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2015/05/19

01010100 01101000 01100001 01110100 00100111 01110011 00100000 01110111 01100101 01101001 01110010 01100100 00101110 00101110 00101110

Slight language warning.

The PaleoFuture blog on Gizmodo had a review of Tomorrowland from a Robot from the Future today, and of course it's in binary. I saw that shortly after coming in, and I thought "Hey, that'd be an interesting exercise to use to prime my programming pump, get my head in the right mindset."

So, I wrote code to decode it. I read perldoc -f pack and thought "Nope", so I found Data::Translate, which I now know is a very simple wrapper.

Once I wrote that, I decided the thing to do was to write b2a.pl and a2p.pl, because why not? But I found that this
a2b.pl Bite my shiny metal ass
gave me this
01000010 01101001 01110100 01100101 00100000 01101101 01111001 00100000 01110011 01101000 01101001 01101110 01111001 00100000 01101101 01100101 01110100 01100001 01101100 00100000 01100001 01110011 01110011
but this
b2a.pl 01000010 01101001 01110100 01100101 00100000 01101101 01111001 00100000 01110011 01101000 01101001 01101110 01111001 00100000 01101101 01100101 01110100 01100001 01101100 00100000 01100001 01110011 01110011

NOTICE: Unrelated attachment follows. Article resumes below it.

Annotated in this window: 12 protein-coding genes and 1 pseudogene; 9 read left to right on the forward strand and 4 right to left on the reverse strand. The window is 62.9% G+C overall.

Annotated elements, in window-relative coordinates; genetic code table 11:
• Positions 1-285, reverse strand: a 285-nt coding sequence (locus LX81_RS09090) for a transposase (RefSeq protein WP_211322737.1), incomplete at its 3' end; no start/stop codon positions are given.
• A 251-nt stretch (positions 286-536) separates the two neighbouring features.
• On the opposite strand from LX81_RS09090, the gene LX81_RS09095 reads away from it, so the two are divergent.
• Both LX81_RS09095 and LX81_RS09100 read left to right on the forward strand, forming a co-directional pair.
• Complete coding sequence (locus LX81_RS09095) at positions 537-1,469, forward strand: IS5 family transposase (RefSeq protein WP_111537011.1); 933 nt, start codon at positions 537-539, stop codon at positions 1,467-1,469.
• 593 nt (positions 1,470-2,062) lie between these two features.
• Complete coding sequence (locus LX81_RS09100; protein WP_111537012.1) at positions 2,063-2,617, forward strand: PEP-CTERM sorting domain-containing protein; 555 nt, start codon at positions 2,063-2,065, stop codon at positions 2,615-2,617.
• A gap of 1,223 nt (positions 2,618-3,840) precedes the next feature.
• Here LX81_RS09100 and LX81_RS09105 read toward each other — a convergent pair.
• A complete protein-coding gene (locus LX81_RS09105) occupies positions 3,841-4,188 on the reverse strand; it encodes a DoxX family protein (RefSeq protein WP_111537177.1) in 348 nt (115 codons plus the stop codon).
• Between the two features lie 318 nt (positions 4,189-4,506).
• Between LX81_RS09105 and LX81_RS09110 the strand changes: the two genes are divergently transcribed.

gave me this
Bitemyshinymetalass
So, what went wrong? Where did the spaces go?

This will take some time with me trying to grok pack, which is so unrelated to my daily responsibilities that I installed Data::Translate simply so I wouldn't have to learn a thing, but it seems that, if you pass pack the space character in binary (00100000), it returns an empty string. This is a somewhat strange thing, but once you understand the behavior, you can react to it.


(The catchphrase for Bender seemed the most appropriate text to use.)